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This paper explains that Neil Evernden in "The Natural Alien" impressively sweeps over the course of human history and the evolution of human thought demonstrating that reality consists in what one sees, and that one only sees what is important to one. The author points out that Evernden seems to be so obsessed with the "how" of how we talk about the environment that he seems to lose sight of the real issue. The paper then relates that William Leiss's chief focus in "Under Technology's Thumb" is to urge humankind to move away from domination of the earth and instead to move towards caring and respect for the earth. The author stresses that the sheer scholarship of both books is impressive. The paper concludes that neither writer had anything concrete or useful to say about the key issue that faces us today: sustainability.
From the Paper:"Indeed, if we could bring the social and other effects of our technologies into line with the fundamental value of sustainability, then we might have a hope of surviving to the next millennium and beyond. However, when we come to examine what practical help Leiss offers us with this ambition, he too falls short. True, he offers us his interesting and well-argued philosophy of "caring," and a compelling argument, in this context, against consumerism. It may well be true, as Leiss argues, that most people derive more satisfaction from caring for others than from consumerism."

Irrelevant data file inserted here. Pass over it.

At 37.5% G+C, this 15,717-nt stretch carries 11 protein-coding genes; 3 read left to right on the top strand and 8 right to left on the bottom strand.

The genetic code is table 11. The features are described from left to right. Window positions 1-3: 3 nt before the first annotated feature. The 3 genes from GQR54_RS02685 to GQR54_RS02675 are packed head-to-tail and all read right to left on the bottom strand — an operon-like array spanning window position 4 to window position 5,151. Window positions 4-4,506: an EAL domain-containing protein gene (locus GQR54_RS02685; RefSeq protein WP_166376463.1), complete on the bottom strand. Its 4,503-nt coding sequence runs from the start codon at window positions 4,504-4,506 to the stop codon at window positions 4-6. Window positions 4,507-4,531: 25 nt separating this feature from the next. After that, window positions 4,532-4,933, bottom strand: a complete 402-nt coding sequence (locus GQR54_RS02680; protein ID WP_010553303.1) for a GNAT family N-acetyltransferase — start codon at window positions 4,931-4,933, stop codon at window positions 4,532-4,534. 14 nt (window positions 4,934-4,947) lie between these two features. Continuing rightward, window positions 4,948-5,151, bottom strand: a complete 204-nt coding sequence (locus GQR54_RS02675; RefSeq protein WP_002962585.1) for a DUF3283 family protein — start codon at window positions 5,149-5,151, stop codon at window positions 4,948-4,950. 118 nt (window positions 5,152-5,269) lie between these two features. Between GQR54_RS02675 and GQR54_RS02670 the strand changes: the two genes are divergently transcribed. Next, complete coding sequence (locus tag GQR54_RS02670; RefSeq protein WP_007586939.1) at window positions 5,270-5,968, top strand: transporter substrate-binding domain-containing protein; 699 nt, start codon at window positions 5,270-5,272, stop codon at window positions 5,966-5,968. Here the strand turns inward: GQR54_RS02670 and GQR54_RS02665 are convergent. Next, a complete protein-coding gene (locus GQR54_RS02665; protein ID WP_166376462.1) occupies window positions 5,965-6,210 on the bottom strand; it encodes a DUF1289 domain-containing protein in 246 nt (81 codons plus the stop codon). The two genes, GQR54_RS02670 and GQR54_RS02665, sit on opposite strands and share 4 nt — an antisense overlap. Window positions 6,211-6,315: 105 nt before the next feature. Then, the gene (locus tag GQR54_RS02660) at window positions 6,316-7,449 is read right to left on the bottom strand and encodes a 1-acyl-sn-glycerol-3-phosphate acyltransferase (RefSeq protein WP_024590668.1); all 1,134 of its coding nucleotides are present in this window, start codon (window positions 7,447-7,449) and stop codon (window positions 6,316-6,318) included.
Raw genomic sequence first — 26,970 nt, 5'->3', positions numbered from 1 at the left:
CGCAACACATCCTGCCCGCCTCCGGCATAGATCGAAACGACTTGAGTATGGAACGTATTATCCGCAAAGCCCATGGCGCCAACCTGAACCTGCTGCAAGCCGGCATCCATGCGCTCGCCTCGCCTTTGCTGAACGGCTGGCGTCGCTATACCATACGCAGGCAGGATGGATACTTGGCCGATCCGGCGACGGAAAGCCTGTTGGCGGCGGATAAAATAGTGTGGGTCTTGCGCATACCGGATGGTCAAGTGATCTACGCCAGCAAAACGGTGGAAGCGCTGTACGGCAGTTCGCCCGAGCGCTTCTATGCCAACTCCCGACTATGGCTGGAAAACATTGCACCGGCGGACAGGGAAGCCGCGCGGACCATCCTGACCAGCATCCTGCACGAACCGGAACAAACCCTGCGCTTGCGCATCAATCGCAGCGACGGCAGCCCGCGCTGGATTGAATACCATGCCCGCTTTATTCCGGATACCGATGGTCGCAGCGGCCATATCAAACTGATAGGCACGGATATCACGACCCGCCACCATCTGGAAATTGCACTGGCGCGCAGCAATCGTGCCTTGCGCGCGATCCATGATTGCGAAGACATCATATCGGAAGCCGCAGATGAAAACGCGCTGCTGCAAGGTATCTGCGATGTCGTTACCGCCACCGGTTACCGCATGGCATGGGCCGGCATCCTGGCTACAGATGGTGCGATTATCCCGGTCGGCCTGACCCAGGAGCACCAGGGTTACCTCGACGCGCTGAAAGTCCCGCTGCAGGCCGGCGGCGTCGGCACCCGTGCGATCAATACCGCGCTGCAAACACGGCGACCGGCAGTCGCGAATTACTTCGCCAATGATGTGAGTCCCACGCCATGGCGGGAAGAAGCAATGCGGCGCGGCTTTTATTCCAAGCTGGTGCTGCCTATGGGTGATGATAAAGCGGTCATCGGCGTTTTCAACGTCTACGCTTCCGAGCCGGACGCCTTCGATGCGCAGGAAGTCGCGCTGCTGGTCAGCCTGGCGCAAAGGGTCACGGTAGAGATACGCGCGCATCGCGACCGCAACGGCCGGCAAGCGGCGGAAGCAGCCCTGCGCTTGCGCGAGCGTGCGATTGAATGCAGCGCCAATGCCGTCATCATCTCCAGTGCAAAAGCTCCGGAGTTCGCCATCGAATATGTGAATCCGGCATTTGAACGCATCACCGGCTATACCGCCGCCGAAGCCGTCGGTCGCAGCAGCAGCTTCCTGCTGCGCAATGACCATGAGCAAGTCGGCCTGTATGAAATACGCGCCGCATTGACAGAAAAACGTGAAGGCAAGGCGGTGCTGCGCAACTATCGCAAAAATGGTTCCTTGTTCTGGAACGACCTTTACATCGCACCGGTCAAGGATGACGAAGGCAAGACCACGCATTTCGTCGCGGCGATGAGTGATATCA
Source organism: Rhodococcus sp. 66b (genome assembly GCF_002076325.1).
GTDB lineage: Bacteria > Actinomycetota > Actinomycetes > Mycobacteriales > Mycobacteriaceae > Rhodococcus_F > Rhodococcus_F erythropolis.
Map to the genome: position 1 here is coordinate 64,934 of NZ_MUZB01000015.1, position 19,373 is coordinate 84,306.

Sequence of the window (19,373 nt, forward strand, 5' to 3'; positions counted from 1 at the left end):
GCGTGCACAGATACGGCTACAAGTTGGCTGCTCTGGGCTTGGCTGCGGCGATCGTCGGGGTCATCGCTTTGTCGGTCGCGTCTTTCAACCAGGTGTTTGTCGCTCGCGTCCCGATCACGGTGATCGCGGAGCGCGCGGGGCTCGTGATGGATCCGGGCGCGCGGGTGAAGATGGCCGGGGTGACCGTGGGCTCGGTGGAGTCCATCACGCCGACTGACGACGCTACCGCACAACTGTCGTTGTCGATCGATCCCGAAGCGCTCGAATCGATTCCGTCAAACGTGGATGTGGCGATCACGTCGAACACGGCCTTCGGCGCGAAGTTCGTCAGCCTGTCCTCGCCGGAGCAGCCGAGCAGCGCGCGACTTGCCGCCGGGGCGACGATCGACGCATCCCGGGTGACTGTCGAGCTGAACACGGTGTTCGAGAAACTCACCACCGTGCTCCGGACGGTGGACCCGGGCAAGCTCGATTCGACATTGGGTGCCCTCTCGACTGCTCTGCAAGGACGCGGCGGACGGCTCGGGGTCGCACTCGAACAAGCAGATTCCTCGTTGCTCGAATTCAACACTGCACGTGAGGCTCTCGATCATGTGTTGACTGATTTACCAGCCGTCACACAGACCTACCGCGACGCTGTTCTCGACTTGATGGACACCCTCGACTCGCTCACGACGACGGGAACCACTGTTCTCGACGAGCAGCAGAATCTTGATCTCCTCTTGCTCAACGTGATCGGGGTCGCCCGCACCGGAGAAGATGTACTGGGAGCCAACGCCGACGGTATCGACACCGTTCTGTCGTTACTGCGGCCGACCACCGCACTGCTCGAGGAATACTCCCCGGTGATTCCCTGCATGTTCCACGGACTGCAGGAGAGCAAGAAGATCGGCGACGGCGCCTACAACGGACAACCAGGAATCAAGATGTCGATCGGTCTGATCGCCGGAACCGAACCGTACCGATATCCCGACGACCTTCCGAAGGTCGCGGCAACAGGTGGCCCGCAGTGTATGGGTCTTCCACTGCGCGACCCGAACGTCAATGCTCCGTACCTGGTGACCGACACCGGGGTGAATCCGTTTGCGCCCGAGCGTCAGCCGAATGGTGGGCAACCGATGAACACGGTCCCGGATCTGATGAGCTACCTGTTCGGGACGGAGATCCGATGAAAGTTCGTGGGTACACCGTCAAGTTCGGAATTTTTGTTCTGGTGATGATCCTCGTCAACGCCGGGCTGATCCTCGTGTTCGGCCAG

Sample of Sources Used:
- Evernden, Neil. The Natural Alien.
- Leiss, William. Under Technology's Thumb.
Cite this Book Review:
Environmental Literature (2008, March 25) Retrieved June 18, 2019, from https://www.academon.com/book-review/environmental-literature-102468/
"Environmental Literature" 25 March 2008. Web. 18 June. 2019. <https://www.academon.com/book-review/environmental-literature-102468/>